July 15, 2004
Renewed push to loosen security restrictions on shore leave
A worldwide coalition of seafarers' trade unions and shipowners' organizations will join together in September to back both maritime security and the need to facilitate the provision of shore leave for seafarers.
IMO has chosen maritime security as the theme of this year's World Maritime Day, September 30, 2004.
"On that day," says a statement released by a coaltion of maritime organizations, "seafarers, their employers and their trade unions will come together to ask governments to allow mariners the hard earned rest that they enjoy from stepping ashore--sometimes after weeks confined on board ships at sea."
On September 30, seafarers' and shipowners' bodies will lobby governments, including that of the USA, plus the heads of the relevant United Nations agencies such as IMO and ILO.
ITF General Secretary David Cockroft explained: "The world of shipping is united in its concern that innocent seafarers are being treated like terrorists. Bizarrely, this is happening just as the new ISPS (International Ship and Port Facility Security) Code has recognized their vital role at the heart of maritime security. Shore leave is essential for the physical and mental health of seafarers and for both maritime safety and the protection of the marine environment. We understand the very legitimate security concerns of the U.S.A., but will continue to explain to the many legislators there who are evaluating this issue with sympathy and understanding that it is in that nation's best interests to welcome seafarers and back them in their new responsibilities."
"The entire shipping industry is coming together to fight the corner of the thousands of seafarers around the world who are being denied the feeling of solid ground beneath their feet, sometimes after many weeks at sea," continued Cockroft. "They--and we--are committed to safe and secure seas, and intend to use World Maritime Day to draw attention to this important issue."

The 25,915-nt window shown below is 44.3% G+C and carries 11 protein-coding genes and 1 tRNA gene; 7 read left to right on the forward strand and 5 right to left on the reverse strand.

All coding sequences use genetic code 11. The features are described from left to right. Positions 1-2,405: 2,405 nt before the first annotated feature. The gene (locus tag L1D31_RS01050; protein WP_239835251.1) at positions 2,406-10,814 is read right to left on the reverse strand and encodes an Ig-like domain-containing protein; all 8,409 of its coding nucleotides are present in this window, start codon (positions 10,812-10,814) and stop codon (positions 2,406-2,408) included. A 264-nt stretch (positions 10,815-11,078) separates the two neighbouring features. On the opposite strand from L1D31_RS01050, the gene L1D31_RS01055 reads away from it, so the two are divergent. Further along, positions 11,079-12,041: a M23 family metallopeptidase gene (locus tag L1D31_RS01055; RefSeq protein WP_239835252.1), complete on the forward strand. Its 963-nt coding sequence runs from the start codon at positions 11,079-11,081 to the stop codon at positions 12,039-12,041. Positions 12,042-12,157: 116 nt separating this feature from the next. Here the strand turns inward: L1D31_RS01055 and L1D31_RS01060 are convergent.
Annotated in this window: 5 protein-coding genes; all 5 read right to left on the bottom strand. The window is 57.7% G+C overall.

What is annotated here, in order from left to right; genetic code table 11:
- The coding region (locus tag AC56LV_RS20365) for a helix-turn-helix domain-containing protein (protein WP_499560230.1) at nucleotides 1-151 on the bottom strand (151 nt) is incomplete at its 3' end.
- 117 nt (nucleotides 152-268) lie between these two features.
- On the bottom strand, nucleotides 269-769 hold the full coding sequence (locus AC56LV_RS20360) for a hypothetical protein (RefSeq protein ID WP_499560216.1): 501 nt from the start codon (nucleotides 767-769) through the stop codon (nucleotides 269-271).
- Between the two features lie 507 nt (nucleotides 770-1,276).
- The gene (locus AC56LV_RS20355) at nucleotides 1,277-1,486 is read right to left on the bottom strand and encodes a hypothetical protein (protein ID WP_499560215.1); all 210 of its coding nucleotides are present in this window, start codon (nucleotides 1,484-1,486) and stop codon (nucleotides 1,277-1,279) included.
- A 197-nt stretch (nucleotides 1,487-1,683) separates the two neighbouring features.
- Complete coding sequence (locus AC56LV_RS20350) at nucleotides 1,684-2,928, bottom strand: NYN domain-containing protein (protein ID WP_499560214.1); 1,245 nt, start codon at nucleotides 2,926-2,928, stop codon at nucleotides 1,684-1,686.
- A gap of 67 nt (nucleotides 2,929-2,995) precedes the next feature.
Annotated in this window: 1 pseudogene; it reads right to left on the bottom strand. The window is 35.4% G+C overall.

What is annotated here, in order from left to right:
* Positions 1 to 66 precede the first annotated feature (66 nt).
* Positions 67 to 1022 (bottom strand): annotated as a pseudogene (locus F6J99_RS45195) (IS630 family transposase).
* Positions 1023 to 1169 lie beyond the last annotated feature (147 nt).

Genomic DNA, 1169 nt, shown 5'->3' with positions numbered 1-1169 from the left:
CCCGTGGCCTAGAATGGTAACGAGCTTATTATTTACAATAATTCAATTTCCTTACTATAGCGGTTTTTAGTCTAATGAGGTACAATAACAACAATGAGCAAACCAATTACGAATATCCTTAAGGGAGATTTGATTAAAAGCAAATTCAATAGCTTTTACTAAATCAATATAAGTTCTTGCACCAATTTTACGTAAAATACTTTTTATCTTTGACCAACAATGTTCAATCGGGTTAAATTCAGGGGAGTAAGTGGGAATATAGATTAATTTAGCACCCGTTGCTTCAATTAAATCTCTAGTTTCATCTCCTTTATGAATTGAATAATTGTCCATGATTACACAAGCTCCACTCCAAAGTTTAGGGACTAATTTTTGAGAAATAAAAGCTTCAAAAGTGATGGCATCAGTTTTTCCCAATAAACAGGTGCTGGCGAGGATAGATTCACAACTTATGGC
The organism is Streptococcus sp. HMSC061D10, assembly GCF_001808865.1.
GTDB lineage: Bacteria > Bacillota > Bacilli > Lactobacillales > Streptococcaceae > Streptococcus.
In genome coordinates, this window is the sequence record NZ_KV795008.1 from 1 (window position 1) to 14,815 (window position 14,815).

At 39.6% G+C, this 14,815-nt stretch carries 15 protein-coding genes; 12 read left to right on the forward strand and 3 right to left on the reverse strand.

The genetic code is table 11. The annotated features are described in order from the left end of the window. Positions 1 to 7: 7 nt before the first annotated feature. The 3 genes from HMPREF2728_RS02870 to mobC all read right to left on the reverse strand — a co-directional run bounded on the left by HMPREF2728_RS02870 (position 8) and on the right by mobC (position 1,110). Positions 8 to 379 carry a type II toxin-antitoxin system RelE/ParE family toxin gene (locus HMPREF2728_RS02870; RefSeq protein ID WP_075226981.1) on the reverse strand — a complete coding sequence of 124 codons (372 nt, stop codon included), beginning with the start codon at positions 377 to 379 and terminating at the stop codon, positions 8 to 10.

Chris Horrocks, Secretary General of the International Shipping Federation (ISF) commented: "One of the unresolved pinch points created by post 9/11 security concerns is the restrictions placed on the movement of seafarers. The most acute problems have been in the U.S. where, in addition to the frequent denial of shore leave for seafarers, some companies have also been required to pay for armed guards to prevent crew members from leaving the ship."
"In view of the security role that has been conferred on seafarers by the ISPS Code," continued Horrocks, "policies such as denial of shore leave are counter productive to security objectives, generating ill feeling amongst those who have such an important security role to play. We look forward to working with our trade union colleagues and will be using World Maritime Day to highlight these concerns."
The shore leave initiative involves the Round Table of international shipping associations, which includes BIMCO, ICS (the International Chamber of Shipping), INTERCARGO (The International Association of Dry Cargo Shipowners) and INTERTANKO (The International Association of Independent Tanker Owners). These organizations together represent all segments of the industry including the owners and managers of all types of ships. The International Shipping Federation (ISF) is the international employers' organization for ship operators. Membership comprises national shipowners' associations in 34 countries representing the majority of the world's merchant shipping tonnage.The ITF represents 604 trade unions in 137 countries.